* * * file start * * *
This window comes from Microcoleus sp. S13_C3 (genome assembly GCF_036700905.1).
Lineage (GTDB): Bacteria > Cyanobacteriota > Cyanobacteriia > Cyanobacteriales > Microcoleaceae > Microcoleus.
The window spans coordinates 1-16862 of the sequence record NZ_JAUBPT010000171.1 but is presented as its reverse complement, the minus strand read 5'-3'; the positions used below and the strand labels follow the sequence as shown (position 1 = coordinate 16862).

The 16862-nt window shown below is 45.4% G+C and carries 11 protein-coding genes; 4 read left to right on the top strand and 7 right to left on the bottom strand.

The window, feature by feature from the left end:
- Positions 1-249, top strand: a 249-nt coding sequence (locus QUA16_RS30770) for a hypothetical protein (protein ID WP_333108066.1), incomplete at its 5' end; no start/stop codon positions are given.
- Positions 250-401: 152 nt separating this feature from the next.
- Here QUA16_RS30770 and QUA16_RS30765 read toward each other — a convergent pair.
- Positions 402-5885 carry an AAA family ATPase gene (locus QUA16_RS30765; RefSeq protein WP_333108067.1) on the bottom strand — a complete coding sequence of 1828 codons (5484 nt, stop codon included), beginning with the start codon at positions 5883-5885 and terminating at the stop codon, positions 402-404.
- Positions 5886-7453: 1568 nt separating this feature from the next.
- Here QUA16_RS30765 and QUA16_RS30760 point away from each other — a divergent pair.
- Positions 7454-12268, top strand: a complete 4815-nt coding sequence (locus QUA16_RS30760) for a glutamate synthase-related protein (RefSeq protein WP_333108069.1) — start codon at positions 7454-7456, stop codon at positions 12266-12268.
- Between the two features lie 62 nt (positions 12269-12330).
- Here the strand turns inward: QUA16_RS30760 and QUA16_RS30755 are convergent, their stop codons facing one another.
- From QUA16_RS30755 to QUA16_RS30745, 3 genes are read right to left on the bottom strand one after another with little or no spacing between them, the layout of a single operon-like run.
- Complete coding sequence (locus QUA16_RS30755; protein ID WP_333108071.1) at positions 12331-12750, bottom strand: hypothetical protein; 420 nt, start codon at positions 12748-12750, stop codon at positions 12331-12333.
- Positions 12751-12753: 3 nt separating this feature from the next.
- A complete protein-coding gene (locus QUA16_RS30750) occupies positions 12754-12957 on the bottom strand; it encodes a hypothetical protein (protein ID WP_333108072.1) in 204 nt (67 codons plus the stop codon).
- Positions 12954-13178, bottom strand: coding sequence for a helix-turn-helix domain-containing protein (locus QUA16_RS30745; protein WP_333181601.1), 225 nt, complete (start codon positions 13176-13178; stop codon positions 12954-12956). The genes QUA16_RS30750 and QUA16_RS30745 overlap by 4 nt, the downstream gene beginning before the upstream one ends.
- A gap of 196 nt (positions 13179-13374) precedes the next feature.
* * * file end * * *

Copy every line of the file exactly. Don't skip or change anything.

This window comes from Microcoleus sp. S13_C3 (genome assembly GCF_036700905.1).
Lineage (GTDB): Bacteria > Cyanobacteriota > Cyanobacteriia > Cyanobacteriales > Microcoleaceae > Microcoleus.
The window spans coordinates 1-16862 of the sequence record NZ_JAUBPT010000171.1 but is presented as its reverse complement, the minus strand read 5'-3'; the positions used below and the strand labels follow the sequence as shown (position 1 = coordinate 16862).

The 16862-nt window shown below is 45.4% G+C and carries 11 protein-coding genes; 4 read left to right on the top strand and 7 right to left on the bottom strand.

The window, feature by feature from the left end:
- Positions 1-249, top strand: a 249-nt coding sequence (locus QUA16_RS30770) for a hypothetical protein (protein ID WP_333108066.1), incomplete at its 5' end; no start/stop codon positions are given.
- Positions 250-401: 152 nt separating this feature from the next.
- Here QUA16_RS30770 and QUA16_RS30765 read toward each other — a convergent pair.
- Positions 402-5885 carry an AAA family ATPase gene (locus QUA16_RS30765; RefSeq protein WP_333108067.1) on the bottom strand — a complete coding sequence of 1828 codons (5484 nt, stop codon included), beginning with the start codon at positions 5883-5885 and terminating at the stop codon, positions 402-404.
- Positions 5886-7453: 1568 nt separating this feature from the next.
- Here QUA16_RS30765 and QUA16_RS30760 point away from each other — a divergent pair.
- Positions 7454-12268, top strand: a complete 4815-nt coding sequence (locus QUA16_RS30760) for a glutamate synthase-related protein (RefSeq protein WP_333108069.1) — start codon at positions 7454-7456, stop codon at positions 12266-12268.
- Between the two features lie 62 nt (positions 12269-12330).
- Here the strand turns inward: QUA16_RS30760 and QUA16_RS30755 are convergent, their stop codons facing one another.
- From QUA16_RS30755 to QUA16_RS30745, 3 genes are read right to left on the bottom strand one after another with little or no spacing between them, the layout of a single operon-like run.
- Complete coding sequence (locus QUA16_RS30755; protein ID WP_333108071.1) at positions 12331-12750, bottom strand: hypothetical protein; 420 nt, start codon at positions 12748-12750, stop codon at positions 12331-12333.
- Positions 12751-12753: 3 nt separating this feature from the next.
- A complete protein-coding gene (locus QUA16_RS30750) occupies positions 12754-12957 on the bottom strand; it encodes a hypothetical protein (protein ID WP_333108072.1) in 204 nt (67 codons plus the stop codon).
- Positions 12954-13178, bottom strand: coding sequence for a helix-turn-helix domain-containing protein (locus QUA16_RS30745; protein WP_333181601.1), 225 nt, complete (start codon positions 13176-13178; stop codon positions 12954-12956). The genes QUA16_RS30750 and QUA16_RS30745 overlap by 4 nt, the downstream gene beginning before the upstream one ends.
- A gap of 196 nt (positions 13179-13374) precedes the next feature.